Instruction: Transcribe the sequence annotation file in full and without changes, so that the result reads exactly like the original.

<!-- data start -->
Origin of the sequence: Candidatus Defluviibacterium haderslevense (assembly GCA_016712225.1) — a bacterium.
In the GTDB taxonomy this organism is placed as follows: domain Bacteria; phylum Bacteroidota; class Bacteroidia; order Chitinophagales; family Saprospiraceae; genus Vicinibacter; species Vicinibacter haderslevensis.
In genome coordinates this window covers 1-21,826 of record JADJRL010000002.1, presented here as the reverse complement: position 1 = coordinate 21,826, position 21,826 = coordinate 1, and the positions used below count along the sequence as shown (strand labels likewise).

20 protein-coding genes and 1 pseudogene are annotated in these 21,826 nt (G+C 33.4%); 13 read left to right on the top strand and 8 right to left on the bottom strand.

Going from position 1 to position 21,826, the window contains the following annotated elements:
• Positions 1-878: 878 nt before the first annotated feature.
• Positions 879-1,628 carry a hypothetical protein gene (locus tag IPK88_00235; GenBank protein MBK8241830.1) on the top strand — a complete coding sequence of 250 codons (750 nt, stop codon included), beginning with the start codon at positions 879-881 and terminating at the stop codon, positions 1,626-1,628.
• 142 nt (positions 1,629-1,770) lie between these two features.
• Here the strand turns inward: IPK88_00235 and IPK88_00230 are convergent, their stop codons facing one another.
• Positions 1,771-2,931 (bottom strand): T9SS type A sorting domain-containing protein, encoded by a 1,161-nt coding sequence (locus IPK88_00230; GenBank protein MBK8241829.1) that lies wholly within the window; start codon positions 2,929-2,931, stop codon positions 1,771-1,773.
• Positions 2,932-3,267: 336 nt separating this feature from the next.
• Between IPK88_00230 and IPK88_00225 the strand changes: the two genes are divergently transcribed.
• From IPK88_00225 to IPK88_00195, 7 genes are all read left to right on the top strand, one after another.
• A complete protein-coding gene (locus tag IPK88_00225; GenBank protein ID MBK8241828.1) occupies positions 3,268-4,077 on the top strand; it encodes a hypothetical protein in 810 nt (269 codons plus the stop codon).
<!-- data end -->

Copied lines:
Origin of the sequence: Candidatus Defluviibacterium haderslevense (assembly GCA_016712225.1) — a bacterium.
In the GTDB taxonomy this organism is placed as follows: domain Bacteria; phylum Bacteroidota; class Bacteroidia; order Chitinophagales; family Saprospiraceae; genus Vicinibacter; species Vicinibacter haderslevensis.
In genome coordinates this window covers 1-21,826 of record JADJRL010000002.1, presented here as the reverse complement: position 1 = coordinate 21,826, position 21,826 = coordinate 1, and the positions used below count along the sequence as shown (strand labels likewise).

20 protein-coding genes and 1 pseudogene are annotated in these 21,826 nt (G+C 33.4%); 13 read left to right on the top strand and 8 right to left on the bottom strand.

Going from position 1 to position 21,826, the window contains the following annotated elements:
• Positions 1-878: 878 nt before the first annotated feature.
• Positions 879-1,628 carry a hypothetical protein gene (locus tag IPK88_00235; GenBank protein MBK8241830.1) on the top strand — a complete coding sequence of 250 codons (750 nt, stop codon included), beginning with the start codon at positions 879-881 and terminating at the stop codon, positions 1,626-1,628.
• 142 nt (positions 1,629-1,770) lie between these two features.
• Here the strand turns inward: IPK88_00235 and IPK88_00230 are convergent, their stop codons facing one another.
• Positions 1,771-2,931 (bottom strand): T9SS type A sorting domain-containing protein, encoded by a 1,161-nt coding sequence (locus IPK88_00230; GenBank protein MBK8241829.1) that lies wholly within the window; start codon positions 2,929-2,931, stop codon positions 1,771-1,773.
• Positions 2,932-3,267: 336 nt separating this feature from the next.
• Between IPK88_00230 and IPK88_00225 the strand changes: the two genes are divergently transcribed.
• From IPK88_00225 to IPK88_00195, 7 genes are all read left to right on the top strand, one after another.
• A complete protein-coding gene (locus tag IPK88_00225; GenBank protein ID MBK8241828.1) occupies positions 3,268-4,077 on the top strand; it encodes a hypothetical protein in 810 nt (269 codons plus the stop codon).